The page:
Investigation of relationships between fecal contamination, cattle grazing, human recreation, and microbial source tracking markers in a mixed-land-use rangeland watershed

Naveen Joseph, Jane Lucas, Nikhil Viswanath, Reed Findlay, Jim Sprinkle, Michael S. Strickland, Eric Winford, Alan S. Kolok

Research output: Contribution to journalArticlepeer-review

13 Scopus citations


The United States National Forests are mixed-use lands that support human recreation and cattle grazing. Overuse by humans or cattle, however, can lead to the fecal contamination of local waterways. Until recently, the source of these contaminants was a subject of conjecture; however, microbial source tracking tools have become widely used and are proving to be a valid methodology to identify the contamination source. This study aims to analyze and model the quantity and sources of fecal contamination in the Mink Creek watershed in southeastern Idaho. The U.S. Forest Service Caribou-Targhee National Forest (USFS) manages this watershed. Previous research has indicated that some localities within the watershed exceed US EPA standards for coliform bacteria. In 2019, water samples were collected before livestock began grazing and throughout the spring, summer, and fall after livestock grazing had ended. Fourteen sites were sampled seven times during the field season, allowing the water to be analyzed for total coliforms and E. coli bacteria. Microbial source tracking techniques using Bacteroides bacteria, which are known to live in specific digestive tracks, were used to identify the source of E. coli at each sampling location. The analysis indicated that E. coli counts exceeded state regulatory limits 35% of the time. These exceedances were associated with DNA source tracking markers for humans (58.8%), cattle (5.9%), or both cattle and humans (5.9%). Unknown sources were responsible for the Bacteroides bacteria 29.4% of the time. A statistical model was developed to estimate E. coli using the datasets of microbial source tracking measures, the presence or absence of humans, cattle, the proximity of the sampling date to a holiday, and other seasonal factors. The resulting model showed good performance indices at all the 14 sites based on a K-fold cross-validation scheme (R2 = 0.83 and NSE = 0.69). The results demonstrated that E. coli exceedances have a close association with human recreation and unknown sources and negatively influenced by dissolved oxygen.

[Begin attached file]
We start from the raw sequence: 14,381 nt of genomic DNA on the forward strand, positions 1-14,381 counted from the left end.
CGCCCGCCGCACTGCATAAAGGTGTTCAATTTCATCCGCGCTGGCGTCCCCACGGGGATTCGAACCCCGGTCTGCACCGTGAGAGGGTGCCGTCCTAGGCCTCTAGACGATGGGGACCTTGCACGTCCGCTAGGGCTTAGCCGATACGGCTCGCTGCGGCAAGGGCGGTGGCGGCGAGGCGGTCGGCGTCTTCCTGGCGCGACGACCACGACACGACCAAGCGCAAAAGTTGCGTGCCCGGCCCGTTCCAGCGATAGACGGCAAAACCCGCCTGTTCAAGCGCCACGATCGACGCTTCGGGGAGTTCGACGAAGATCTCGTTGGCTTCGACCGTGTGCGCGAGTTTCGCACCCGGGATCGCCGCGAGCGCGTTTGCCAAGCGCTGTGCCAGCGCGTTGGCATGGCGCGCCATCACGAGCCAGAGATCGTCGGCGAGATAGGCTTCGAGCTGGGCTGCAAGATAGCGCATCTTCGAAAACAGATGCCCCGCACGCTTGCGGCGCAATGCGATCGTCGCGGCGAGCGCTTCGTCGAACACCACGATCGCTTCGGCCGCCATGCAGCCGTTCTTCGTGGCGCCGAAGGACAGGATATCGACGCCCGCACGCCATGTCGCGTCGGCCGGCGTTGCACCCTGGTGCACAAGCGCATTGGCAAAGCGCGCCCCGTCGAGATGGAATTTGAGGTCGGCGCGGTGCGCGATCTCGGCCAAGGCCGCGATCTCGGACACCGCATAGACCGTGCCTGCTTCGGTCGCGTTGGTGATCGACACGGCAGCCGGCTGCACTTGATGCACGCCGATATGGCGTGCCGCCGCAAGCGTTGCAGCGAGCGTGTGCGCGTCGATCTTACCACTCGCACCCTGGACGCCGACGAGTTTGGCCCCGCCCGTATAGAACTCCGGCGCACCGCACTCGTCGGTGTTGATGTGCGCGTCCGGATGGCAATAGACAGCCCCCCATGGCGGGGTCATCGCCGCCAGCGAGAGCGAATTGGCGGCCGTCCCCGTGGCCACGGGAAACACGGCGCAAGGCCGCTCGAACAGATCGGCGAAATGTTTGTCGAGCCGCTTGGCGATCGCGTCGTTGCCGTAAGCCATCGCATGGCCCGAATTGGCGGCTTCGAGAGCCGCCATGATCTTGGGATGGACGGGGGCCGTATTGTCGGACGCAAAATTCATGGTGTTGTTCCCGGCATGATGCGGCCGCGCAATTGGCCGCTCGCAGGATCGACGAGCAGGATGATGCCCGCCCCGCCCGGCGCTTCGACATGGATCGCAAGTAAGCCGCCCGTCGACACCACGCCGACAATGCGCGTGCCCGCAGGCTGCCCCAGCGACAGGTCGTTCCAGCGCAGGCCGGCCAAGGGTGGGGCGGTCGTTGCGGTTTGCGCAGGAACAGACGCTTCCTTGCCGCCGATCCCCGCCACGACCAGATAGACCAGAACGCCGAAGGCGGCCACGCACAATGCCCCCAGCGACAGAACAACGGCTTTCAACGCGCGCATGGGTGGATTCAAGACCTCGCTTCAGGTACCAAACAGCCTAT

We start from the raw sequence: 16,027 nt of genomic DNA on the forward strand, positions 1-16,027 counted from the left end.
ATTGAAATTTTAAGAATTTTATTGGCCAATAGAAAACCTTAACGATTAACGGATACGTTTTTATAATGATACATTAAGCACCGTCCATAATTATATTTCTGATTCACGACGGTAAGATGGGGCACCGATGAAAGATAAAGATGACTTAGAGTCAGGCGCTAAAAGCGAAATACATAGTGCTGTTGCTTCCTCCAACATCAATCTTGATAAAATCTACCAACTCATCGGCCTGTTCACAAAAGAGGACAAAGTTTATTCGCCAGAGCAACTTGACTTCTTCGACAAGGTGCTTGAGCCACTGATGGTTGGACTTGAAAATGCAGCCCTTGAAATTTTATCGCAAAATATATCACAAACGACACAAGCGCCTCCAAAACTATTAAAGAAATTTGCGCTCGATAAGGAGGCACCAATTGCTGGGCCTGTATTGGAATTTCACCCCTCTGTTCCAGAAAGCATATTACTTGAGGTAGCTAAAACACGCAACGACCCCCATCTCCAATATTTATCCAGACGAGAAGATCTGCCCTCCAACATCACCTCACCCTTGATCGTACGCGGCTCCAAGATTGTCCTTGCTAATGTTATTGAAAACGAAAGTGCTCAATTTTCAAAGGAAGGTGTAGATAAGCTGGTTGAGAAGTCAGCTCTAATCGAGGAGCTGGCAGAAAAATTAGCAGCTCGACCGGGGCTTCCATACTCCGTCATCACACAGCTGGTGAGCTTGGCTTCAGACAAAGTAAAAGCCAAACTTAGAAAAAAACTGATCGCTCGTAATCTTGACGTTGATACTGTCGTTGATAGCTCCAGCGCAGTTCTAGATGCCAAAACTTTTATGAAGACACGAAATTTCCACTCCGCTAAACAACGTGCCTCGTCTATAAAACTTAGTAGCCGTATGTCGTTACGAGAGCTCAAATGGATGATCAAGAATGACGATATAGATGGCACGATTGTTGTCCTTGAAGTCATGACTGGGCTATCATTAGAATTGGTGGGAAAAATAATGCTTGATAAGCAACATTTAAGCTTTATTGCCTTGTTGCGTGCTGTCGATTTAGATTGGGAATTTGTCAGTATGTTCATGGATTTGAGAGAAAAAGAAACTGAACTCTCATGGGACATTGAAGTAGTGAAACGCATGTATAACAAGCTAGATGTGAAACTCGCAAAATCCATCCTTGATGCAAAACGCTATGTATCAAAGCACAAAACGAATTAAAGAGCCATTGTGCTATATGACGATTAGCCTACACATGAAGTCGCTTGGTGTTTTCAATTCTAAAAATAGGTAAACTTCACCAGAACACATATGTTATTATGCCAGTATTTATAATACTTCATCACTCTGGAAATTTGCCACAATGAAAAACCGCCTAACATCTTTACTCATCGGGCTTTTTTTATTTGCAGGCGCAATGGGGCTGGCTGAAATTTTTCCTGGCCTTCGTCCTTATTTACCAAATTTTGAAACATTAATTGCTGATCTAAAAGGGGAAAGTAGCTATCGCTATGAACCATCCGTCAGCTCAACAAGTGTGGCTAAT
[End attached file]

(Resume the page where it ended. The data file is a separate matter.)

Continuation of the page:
Original languageEnglish (US)
Article number116921
JournalWater research
StatePublished - Apr 15 2021


  • Cattle DNA
  • Escherichia coli
  • Human DNA
  • Microbial source tracking markers
  • Quantitative polymerase chain reaction

ASJC Scopus subject areas

  • Environmental Engineering
  • Civil and Structural Engineering
  • Ecological Modeling
  • Water Science and Technology
  • Waste Management and Disposal
  • Pollution


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